Merck and Pfizer COVID Pills Compared As Paxlovid Appears to Cut Deaths

Pfizer has announced that its upcoming COVID drug, Paxlovid, seems to reduce the risk of hospitalization and death based on preliminary analysis of an ongoing study of its effectiveness.

Paxlovid, also known as PF-07321332, is an oral pill used to treat COVID patients as soon as they are aware they have been exposed to the virus or at the first sign of infection.

Pfizer hopes it will prevent patients from getting seriously ill or dying with the disease, SARS-CoV-2, the virus that continues to infect hundreds of thousands of people around the world every single day.

The announcement comes just a day after the U.K. approved the use of another COVID-19 treatment pill by U.S. pharma companies Ridgeback and Merck. That pill is known in the U.K. as Lagevrio, but it is generally known as molnupiravir.

Both Paxlovid and molnupiravir are virus inhibitors, meaning they act to prevent the COVID virus from reproducing in the body. They are both taken orally and are designed to be given to COVID patients.

Paxlovid works by blocking the activity of a certain COVID enzyme called SARS-CoV-2-3CL, according to Pfizer. The COVID virus needs this enzyme in order to replicate.

Molnupiravir works by merging itself with the COVID virus and causing errors in its genetic code, preventing it from replicating.

Pfizer is currently working on multiple studies to investigate the safety and effectiveness of Paxlovid. The so-called EPIC studies, which stand for Evaluation of Protease Inhibition for Covid-19, are split into different types.

There is EPIC-SR, which looks at standard-risk patients with a confirmed COVID infection; EPIC-PEP, which looks at healthy adults who live in the same household as someone with COVID; and EPIC-HR, which looks at non-hospitalized high-risk patients with a confirmed COVID infection.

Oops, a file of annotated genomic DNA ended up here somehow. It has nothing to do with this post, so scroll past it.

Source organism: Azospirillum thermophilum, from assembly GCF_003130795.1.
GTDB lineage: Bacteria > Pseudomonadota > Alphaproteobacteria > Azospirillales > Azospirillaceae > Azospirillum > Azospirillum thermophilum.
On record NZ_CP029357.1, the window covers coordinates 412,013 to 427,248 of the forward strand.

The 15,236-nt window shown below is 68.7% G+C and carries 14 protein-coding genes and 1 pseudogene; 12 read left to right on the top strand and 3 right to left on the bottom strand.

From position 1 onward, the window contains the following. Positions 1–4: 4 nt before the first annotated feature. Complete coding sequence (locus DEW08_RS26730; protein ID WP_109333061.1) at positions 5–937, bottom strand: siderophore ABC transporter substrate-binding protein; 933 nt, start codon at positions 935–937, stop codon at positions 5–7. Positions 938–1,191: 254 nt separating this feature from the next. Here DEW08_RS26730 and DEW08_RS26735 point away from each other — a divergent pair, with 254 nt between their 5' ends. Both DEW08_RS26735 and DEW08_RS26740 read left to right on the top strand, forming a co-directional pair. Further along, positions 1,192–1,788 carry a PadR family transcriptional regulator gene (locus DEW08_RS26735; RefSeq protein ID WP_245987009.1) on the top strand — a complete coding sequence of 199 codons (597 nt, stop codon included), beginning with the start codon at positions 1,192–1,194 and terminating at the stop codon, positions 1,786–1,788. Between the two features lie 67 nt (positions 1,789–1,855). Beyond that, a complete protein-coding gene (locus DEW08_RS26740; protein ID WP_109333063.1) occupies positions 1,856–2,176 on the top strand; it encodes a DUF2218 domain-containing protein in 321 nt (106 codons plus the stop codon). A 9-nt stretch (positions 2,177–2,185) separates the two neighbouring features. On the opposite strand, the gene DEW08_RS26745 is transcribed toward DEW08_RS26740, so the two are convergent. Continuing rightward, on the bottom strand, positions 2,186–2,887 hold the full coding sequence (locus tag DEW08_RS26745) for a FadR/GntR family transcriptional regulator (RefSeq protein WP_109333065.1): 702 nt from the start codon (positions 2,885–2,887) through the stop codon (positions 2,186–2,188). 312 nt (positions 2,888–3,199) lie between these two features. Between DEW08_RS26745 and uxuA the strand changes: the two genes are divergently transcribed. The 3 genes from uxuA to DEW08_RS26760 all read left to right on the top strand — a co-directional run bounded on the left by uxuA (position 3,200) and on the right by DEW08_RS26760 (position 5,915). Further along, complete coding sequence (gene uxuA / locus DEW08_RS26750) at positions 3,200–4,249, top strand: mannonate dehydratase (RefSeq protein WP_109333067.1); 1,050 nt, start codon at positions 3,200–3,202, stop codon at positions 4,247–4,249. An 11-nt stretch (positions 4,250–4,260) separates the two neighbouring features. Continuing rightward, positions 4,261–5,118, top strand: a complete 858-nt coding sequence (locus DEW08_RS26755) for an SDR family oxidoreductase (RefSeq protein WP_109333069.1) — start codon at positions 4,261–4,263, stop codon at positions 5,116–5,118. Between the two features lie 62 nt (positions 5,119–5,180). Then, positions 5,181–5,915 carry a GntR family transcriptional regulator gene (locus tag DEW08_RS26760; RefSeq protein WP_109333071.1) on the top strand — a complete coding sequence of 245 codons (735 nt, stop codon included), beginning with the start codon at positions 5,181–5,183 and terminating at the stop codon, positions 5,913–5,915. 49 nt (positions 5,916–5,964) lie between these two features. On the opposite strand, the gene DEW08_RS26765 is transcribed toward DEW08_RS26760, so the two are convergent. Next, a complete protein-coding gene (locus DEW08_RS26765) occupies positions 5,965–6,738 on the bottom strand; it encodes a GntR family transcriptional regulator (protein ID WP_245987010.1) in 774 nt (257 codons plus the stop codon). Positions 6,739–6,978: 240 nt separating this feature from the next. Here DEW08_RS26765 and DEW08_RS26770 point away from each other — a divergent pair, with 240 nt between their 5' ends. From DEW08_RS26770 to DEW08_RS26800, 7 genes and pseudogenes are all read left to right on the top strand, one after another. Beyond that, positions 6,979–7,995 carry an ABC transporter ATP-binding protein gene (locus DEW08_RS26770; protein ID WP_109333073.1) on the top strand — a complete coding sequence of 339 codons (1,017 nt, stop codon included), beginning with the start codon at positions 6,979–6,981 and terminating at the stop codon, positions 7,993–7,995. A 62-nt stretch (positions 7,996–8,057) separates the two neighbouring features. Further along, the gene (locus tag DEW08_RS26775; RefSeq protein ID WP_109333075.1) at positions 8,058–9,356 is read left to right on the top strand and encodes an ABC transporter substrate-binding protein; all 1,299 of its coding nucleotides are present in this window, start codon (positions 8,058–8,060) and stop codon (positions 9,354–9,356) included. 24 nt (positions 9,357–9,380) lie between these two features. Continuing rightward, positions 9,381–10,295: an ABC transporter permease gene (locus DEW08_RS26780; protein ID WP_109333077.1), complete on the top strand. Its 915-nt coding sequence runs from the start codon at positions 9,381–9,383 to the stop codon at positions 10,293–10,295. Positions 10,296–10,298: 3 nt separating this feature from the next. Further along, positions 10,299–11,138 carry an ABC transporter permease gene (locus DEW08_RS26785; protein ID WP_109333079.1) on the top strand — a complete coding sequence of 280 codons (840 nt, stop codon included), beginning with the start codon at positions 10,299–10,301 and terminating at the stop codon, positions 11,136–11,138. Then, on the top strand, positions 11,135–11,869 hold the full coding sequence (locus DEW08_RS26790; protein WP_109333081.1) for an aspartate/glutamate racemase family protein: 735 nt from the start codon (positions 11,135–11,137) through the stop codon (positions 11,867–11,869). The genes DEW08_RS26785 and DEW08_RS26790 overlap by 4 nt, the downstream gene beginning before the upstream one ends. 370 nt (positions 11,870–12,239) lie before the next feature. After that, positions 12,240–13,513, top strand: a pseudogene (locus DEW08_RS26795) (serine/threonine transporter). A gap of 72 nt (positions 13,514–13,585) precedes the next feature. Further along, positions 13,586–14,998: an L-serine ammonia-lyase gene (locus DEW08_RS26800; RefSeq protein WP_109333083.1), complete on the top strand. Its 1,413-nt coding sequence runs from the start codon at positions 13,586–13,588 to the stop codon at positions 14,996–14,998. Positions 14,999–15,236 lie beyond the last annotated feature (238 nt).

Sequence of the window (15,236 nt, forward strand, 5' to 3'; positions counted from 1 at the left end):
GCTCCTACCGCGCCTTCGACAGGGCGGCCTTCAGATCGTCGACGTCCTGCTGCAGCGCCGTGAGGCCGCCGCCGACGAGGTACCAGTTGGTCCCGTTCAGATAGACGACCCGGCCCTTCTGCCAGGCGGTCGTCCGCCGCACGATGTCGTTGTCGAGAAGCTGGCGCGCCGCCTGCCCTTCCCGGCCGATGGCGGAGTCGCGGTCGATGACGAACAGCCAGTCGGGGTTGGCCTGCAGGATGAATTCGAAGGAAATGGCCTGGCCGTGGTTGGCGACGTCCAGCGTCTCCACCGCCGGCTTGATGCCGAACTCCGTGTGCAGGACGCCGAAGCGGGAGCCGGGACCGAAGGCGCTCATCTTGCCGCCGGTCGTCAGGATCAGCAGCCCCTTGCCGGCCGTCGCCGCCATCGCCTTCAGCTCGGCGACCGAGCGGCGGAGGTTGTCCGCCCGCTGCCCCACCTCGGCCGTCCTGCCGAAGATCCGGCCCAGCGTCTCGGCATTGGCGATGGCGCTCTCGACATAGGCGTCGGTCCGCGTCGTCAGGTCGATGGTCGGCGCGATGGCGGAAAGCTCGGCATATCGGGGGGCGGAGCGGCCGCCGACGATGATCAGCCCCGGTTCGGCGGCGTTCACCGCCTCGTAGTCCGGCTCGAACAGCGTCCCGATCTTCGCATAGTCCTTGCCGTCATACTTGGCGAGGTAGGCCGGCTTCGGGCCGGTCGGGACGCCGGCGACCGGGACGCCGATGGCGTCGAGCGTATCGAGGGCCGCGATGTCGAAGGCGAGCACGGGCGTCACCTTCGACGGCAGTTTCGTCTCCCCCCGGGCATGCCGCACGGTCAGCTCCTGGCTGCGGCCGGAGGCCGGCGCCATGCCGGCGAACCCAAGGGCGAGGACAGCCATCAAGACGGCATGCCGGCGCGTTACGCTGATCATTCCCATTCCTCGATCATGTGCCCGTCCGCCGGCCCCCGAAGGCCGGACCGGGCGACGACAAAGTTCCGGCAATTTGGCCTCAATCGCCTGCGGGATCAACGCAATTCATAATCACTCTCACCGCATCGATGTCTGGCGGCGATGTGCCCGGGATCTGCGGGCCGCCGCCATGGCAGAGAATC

Pfizer's announcement on Friday follows early analysis of the ongoing EPIC-HR study involving data from hundreds of adults who were enrolled by September 29. Each patient in the study was randomized to receive Paxlovid or a placebo orally every 12 hours for five days within three days of symptom onset.

The data from the study so far looked at patients 28 days after they were randomized. In the Paxlovid group, in which there were 389 people, three ended up being hospitalized and none of them died.

In the placebo group, in which there were 385 people, 27 ended up being hospitalized and seven died.

The U.K.'s authorization of molnupiravir followed preliminary analysis of an ongoing Phase 3 clinical trial called MOVe-OUT, in which 800 mg of the drug was given twice daily to non-hospitalized, unvaccinated adult patients with mild-to-moderate COVID-19 infections.

Like the Pfizer study, Merck and Ridgeback reported an apparent decrease in the risk of hospitalization and death in people who had received their drug.

The companies said that through day 29 following randomization, 28 patients were hospitalized or died out of 385 who received molnupiravir, and 53 patients were hospitalized or died out of 377 patients who had received a placebo.

In addition, no deaths were reported in the molnupiravir group up to that time, compared to eight deaths in the placebo group.

Study participants had to have had COVID-19 with symptom onset within five days of randomization and at least one risk factor associated with poor disease outcome.

Doctor holding pill
A stock photo shows a doctor holding a drug pill. Pfizer has announced positive early results from an ongoing trial of a COVID medication. dolgachov/Getty